Open this publication in new window or tab >>Analytical Anisotropic Algorithm versus Pencil Beam Convolution for treatment planning of breast cancer: implications for target coverage and radiation burden of normal tissue
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2015 (English)In: Anticancer Research, ISSN 0250-7005, E-ISSN 1791-7530, Vol. 35, no 5, p. 2841-2848Article in journal (Refereed) Published
Abstract [en]

Aim: The present study aimed to investigate the implications of using the analytical anisotropic algorithm (AAA) for calculation of target coverage and radiation burden of normal tissues. Most model parameters, recommendations and planning guidelines associated with a certain outcome are from the era of pencil beam convolution (PBC) calculations on relatively simple assumptions of energy transport in media. Their relevance for AAA calculations that predict more realistic dose distributions needs to be evaluated. Patients and Methods: Forty patients with left-sided breast cancer receiving 3D conformal radiation therapy were planned using PBC with a standard protocol with 50 Gy in 25 fractions according to existing re-commendations. The plans were subsequently recalculated with the AAA and relevant dose parameters were determined and compared to their PBC equivalents. Results: The majority of the AAA-based plans had a significantly worse coverage of the planning target volume and also a higher maximum dose in hotspots near sensitive structures, suggesting that these criteria could be relaxed for AAA-calculated plans. Furthermore, the AAA predicts higher volumes of the ipsilateral lung will receive doses below 25 Gy and smaller volume doses above 25 Gy. These results indicate that lung tolerance criteria might also have to be relaxed for AAA planning in order to maintain the level of normal tissue toxicity. The AAA also predicts lower doses to the heart, thus indicating that this organ might be more sensitive to radiation than thought from PBC-based calculations. Conclusion: The AAA should be preferred over the PBC algorithm for breast cancer radiotherapy as it gives more realistic dose distributions. Guidelines for plan acceptance might have to be re-evaluated to account for differences in dose predictions in order to maintain the current levels of control and complication rates. The results also suggest an increased radiosensitivity of the heart, thus indicating that a revision of the current models for cardiovascular complications may be needed.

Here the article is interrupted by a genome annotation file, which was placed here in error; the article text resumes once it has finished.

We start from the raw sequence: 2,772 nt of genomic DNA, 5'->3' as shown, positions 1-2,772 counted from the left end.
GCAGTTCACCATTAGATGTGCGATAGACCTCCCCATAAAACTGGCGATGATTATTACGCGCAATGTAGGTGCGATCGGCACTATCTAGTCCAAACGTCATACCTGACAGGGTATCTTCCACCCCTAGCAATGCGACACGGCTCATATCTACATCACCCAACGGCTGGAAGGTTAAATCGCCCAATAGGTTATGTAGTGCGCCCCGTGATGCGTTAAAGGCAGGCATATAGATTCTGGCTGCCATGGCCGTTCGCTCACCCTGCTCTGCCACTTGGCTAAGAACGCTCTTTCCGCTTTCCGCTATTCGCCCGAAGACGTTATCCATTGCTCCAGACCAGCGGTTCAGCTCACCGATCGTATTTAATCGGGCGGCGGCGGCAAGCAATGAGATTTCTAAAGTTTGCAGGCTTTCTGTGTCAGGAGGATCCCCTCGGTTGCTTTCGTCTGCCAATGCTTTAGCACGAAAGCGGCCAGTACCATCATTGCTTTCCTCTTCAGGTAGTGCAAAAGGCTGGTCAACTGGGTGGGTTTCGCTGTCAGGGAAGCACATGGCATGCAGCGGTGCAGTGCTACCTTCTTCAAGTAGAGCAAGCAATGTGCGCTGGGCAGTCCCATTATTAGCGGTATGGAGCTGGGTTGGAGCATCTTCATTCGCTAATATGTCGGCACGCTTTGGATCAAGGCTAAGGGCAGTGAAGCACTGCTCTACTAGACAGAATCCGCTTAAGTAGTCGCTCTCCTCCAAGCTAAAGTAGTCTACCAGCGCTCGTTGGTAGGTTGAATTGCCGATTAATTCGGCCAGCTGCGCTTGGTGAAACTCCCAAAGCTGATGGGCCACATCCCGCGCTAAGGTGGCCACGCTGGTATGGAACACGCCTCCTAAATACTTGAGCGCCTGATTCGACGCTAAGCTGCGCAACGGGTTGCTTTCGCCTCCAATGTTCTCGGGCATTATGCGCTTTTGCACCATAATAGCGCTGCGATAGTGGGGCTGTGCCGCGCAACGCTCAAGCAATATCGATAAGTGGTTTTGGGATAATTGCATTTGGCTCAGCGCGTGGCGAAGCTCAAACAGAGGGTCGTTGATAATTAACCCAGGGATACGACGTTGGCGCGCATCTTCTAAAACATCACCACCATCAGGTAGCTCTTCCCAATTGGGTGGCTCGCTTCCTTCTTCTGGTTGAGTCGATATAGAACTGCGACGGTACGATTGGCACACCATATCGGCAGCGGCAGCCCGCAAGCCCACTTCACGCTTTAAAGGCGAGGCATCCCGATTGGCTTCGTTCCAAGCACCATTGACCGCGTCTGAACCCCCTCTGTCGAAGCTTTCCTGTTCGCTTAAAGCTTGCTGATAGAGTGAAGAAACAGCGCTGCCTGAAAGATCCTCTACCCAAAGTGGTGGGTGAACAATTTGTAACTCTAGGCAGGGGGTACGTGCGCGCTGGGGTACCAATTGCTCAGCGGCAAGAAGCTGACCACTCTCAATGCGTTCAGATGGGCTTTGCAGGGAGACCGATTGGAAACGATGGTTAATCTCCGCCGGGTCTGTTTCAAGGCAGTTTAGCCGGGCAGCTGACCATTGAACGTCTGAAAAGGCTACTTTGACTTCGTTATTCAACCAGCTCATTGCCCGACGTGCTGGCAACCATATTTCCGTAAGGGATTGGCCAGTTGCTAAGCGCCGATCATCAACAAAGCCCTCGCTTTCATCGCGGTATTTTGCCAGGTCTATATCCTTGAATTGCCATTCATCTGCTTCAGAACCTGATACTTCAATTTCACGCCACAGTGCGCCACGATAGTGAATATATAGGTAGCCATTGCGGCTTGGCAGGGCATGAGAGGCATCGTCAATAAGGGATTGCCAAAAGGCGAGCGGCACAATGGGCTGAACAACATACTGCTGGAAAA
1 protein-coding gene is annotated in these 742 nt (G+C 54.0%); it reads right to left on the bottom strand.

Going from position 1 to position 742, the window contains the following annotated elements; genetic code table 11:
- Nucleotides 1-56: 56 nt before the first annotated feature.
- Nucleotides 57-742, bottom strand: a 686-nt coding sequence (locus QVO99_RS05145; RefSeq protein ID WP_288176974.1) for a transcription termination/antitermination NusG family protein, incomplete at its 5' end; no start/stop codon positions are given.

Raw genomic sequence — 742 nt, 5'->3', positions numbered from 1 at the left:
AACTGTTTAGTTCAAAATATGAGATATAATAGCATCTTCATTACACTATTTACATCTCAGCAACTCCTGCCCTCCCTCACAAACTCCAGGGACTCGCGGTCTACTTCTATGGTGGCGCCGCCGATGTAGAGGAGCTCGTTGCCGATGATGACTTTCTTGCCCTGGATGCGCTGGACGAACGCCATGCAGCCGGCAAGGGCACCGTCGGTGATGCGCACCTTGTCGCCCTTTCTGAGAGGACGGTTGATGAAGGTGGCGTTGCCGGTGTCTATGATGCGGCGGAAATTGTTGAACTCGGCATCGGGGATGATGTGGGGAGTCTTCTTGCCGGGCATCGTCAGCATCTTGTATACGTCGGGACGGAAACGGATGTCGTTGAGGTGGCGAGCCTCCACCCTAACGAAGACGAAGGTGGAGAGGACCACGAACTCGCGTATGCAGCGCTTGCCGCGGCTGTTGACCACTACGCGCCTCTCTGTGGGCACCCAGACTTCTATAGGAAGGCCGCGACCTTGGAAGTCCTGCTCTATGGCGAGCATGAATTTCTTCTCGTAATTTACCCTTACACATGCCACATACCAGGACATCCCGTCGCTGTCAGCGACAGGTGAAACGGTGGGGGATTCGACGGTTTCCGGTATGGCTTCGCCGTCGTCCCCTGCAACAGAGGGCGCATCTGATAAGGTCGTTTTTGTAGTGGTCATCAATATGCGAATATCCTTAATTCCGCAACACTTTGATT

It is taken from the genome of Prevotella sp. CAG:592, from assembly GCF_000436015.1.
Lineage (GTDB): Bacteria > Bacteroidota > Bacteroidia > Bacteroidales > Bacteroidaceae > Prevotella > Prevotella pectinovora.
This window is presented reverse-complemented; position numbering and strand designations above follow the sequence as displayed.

Place, publisher, year, edition, pages
International Institute of Anticancer Research, 2015
breast radiotherapy, dose calculation algorithm, analytical anisotropic algorithm, pencil beam convolution, planning guidelines
National Category
Cancer and Oncology
urn:nbn:se:liu:diva-117854 (URN)000354267200045 ()25964565 (PubMedID)
Available from: 2015-05-11 Created: 2015-05-11 Last updated: 2017-12-04